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Proof, as if we needed it …

Friend of our blog Darren has a great post up about how long it takes to get into the Technorati 100.

While I would never encourage someone to put their efforts into getting into a list (building a great blog that happens to get into a list is a far nicer goal, heh), his research proves (in an unscientific way) what we have said for a while.

For your blog to be successful you need to stick with it.

Half of the blogs in Darrens study have been around two years or more. I would say give your blog a year before expecting big numbers (traffic or income). It can take a good few months to get noticed by other blogs, maybe longer to get them to link to you for more than one-off posts.

Sticking with it means keeping up with the posting for the long haul. Don’t take the easy route of just re-posting stuff you read on other blogs, put in original or hard to find material too. Make friends. Be generous, link out and help people in forums. I really do believe what you give you get back tenfold and it has never been more true when it comes to links.

One of the benefits of having a long term view is the pressure is off to be a success today or tomorrow, you know the work you are putting in is money in the bank to be paid back with bonuses at a later date.

Think of each post as a couple of dollars in a high interest account. The future you will thank you for it.

Author: Chris Garrett

Chris Garrett is a content marketing and blogging coach and co-author of the Problogger Book with Darren Rowse.

11 thoughts on “Proof, as if we needed it …

  1. I’m just getting started in blogging but I realise that you have to work for the long haul. It’s nice to see that the rest of the world agrees with me.

  2. As Chris said “it is worth putting the work into a beefy archive”. Everybody starting a blog on platform which has no nice archive structure should thing twice!

    I just want to underline Chris statement and format it bold and red 🙂

  3. True enough, I think I’ll get a guest to write regular articles, especially as I have less time now but even more inclination!

  4. I started blogging around 1999 but didn’t stick with the same blog for more than a year since then until more recently (I used to change hosting, content, layout, technology .. never the same url for a page for longer than a few months). My favourite personal blog is coming up for a year old and building nicely when I have time to look after it. My oldest blog still ranks and provides adsense income even though it hasn’t been touched in two years or more. Shows you should keep links/page urls permanent AND it is worth putting the work into a beefy archive.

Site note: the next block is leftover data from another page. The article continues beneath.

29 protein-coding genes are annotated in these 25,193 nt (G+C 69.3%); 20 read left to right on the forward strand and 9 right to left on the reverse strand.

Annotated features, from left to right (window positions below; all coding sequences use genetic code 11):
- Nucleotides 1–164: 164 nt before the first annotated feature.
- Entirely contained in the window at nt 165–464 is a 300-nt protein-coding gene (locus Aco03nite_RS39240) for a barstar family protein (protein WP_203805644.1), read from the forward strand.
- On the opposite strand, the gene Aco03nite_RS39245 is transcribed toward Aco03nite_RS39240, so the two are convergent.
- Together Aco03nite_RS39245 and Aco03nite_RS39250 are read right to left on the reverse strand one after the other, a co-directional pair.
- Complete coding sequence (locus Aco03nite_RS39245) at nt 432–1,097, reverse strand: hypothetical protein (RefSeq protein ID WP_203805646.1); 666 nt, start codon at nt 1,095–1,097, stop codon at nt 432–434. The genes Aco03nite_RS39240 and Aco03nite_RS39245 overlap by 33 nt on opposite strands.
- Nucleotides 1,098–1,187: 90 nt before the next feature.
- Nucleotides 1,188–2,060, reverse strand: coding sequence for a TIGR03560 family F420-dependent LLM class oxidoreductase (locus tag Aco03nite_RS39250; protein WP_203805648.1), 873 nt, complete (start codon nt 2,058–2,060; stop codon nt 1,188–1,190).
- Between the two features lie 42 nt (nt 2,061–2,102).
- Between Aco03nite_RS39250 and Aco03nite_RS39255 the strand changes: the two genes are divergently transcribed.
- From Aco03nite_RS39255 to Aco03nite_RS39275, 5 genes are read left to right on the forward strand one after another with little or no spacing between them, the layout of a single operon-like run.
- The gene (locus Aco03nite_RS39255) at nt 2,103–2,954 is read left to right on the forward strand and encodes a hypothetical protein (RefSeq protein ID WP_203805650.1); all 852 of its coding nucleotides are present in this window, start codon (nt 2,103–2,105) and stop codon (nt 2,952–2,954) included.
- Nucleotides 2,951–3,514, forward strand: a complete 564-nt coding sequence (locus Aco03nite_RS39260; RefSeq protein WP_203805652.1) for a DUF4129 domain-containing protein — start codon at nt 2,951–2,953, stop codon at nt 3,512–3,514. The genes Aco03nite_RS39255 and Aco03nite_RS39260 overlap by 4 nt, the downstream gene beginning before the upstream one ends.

5. It’s going to be a year since I started blogging. So what’s the result? I now have six blogs and maybe more on the way. I have a few readers. Learned a little about html. It hasn’t hurt me any.

  6. Very good point. I would like to accentuate the point you mentioned by saying: yes, there IS hope! Keep on blogging by writing quality material, make friends with other people around the blogosphere, and eventually, the clicks, comments, and repeat visitors will come!

  7. I’ve maintained my blog for over a year and am now in the top 50,000. I’m not sure what the numbers mean, perhaps that I’m providing a useful service, but I do agree perserverance pays off.

  8. I have found with my own blog people are quite forgiving if you lapse in posting frequency so long as you come back with good stuff and *try* to post once in a while. Another thing to do is bring someone else to cover if it will be a long gap.

  9. I like to think that’s true, but I guess only time will tell. Sometimes the pressures of having to do ‘real’ (as in paid right now) work means I have hardly any energy for blog posting. However, I certainly try to keep it updated as often as possible. I do hope it’ll still be around for a while yet though!

  10. I agree that I’ve noticed my technorati links grow as I have more and more in my archives. New links are about half for the blog as a whole and half are links to items in my archives (more than a week old).

    If you’re new and want that sort of authority then I think you have to simply build your archives by posting more. Keep an eye on search strings to see what brings people to your site and either focus on delivering what people are looking for or what you want them to find.

  11. I completely agree with what you have said.

    The more you put into something the more likely people are to notice it and you will grow just by the wake you leave behind from all the every day things you do. My site is only a couple (2.5) months old but is showing a pagerank of 3 already and I don’t really promote it overly.

    I know pagerank isn’t an overly good indicator of anything but it does give some idea of how Google is seeing my site and the relevant links to it. I think it just goes to show that if you do keep plugging away you will see things blossom.

    Thanks!
    Steve Terjeson

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